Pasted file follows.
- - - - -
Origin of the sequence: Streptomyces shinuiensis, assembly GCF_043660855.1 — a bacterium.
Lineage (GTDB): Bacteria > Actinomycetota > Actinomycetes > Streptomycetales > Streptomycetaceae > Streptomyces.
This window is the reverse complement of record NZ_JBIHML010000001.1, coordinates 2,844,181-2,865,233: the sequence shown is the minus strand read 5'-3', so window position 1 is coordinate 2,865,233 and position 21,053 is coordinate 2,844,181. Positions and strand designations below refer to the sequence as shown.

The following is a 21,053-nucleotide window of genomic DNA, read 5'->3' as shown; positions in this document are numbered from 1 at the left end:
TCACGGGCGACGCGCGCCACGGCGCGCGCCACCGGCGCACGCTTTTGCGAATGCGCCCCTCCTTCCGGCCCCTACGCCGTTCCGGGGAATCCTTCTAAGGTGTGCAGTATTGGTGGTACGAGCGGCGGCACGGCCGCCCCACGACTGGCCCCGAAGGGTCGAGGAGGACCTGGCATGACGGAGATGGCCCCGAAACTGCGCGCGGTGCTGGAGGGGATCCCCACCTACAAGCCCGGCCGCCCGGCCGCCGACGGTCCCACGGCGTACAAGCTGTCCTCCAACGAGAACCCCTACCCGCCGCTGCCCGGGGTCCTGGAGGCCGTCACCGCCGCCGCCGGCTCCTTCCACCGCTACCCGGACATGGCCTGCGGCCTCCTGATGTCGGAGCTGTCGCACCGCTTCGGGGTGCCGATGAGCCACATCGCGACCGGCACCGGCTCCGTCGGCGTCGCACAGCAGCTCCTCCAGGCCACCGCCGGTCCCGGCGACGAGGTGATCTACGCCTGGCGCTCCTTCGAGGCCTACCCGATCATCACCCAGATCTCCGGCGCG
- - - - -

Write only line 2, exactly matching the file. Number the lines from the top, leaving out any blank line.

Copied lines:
Lineage (GTDB): Bacteria > Actinomycetota > Actinomycetes > Streptomycetales > Streptomycetaceae > Streptomyces.